While passing though the Dallas, Ft. Worth International Airport earlier this week, I ran into a good friend and newly minted airline employee. As a new hire flight attendant at a major airline, Tyler was, like so many before him, awarded New York City as his initial base assignment - commuting became a way of life.
before my first trip out of STL, I noticed a severe line of thunderstorms moving toward the Dallas area. A single line of strong storms had the potential to wreak havoc on our operations and I didn't want to be late for my first day at a new base, so I elected to make the trip to St. Louis a day early. I decided I could use the extra time to familiarize myself with a new airport and shake hands with my new boss, but by the time I got to the airport there were only three flights left. I got bumped off the first two and for reasons unknown, the final flight of the night cancelled.
Tyler lives in Milwaukee, Wisconsin, flies out of the three New York area airports and spends many of his nights on a ratty old couch inside crew ops at New York LaGuardia. He's not alone. Most people are unaware of how poorly compensated new hire pilots and flight attendants really are. At my first job as an airline pilot, I brought home less than $1,000 a month and qualified for food stamps (which I did not accept) for the first four years on the job. Pilots and flight attendants alike often don't have the money or the ability to move to their first base assignments, so commuting often becomes the only reasonable choice. It is both a blessing and a curse of the airline industry that its employees can live in one city and work in another, but it's a tough life and space on the couch is often in short supply.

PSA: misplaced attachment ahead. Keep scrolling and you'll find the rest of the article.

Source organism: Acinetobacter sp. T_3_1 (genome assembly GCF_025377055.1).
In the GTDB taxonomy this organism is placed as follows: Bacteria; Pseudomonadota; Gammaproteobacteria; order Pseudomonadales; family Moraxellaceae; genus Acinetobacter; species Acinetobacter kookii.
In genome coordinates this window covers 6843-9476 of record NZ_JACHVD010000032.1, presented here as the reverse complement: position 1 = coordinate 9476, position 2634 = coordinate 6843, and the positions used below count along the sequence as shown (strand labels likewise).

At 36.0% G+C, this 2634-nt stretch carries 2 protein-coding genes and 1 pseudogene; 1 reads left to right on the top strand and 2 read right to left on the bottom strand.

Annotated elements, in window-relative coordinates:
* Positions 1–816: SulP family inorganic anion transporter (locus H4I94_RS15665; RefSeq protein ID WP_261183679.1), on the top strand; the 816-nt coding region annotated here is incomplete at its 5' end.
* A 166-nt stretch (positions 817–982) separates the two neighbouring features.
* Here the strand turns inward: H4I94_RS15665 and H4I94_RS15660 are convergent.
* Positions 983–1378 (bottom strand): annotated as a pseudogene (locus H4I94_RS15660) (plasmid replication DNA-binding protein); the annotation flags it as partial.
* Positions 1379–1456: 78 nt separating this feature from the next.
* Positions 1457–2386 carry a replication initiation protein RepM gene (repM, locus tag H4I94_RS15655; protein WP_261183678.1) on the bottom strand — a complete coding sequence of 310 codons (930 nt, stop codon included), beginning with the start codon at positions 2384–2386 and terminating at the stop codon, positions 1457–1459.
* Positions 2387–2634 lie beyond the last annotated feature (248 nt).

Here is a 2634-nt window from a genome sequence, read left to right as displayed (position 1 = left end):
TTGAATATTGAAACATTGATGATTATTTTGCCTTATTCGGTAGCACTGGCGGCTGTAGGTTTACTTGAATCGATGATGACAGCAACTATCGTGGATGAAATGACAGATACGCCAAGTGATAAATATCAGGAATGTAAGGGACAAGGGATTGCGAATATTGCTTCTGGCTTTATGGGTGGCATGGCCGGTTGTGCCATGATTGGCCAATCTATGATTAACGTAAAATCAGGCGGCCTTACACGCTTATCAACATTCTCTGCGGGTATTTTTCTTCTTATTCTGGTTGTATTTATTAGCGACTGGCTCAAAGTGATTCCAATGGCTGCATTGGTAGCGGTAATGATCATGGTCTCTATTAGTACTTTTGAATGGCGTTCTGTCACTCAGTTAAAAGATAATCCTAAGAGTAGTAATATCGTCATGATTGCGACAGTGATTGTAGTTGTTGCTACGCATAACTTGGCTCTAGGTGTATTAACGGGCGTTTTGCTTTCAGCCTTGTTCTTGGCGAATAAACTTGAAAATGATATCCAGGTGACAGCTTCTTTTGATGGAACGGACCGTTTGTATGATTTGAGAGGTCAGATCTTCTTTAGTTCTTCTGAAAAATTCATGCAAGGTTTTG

A slightly more dignified option, and a small step up from the couch, is the "crash pad." These flop houses often contain multiple bunk beds in each room and a single bathroom to serve a dozen or more people. The assumption is that all occupants will never need a place to sleep at the same time, so far more people are allowed to sign up than there are beds. Think Titanic and the lifeboats. They won't be needed, so put a few where everyone can see them and all will be fine.
One of the worst crash pads I ever stayed in had two bedrooms, one bathroom and a total of four beds to accommodate 14 pilots. I spent a lot of time on the couch or tucked inside a sleeping bag in the corner of the room.
Of course, hotels were an option, but only those with more seniority and a healthier paycheck could consider spending the money on such luxury. Other more creative options included small RV cities like the one located in the employee parking lot at LAX where many commuters spend their nights away from home. Others impose on family and friends, and some even live in their cars. Sounds glamorous, doesn't it?
Couches, chairs and the floor - oh my!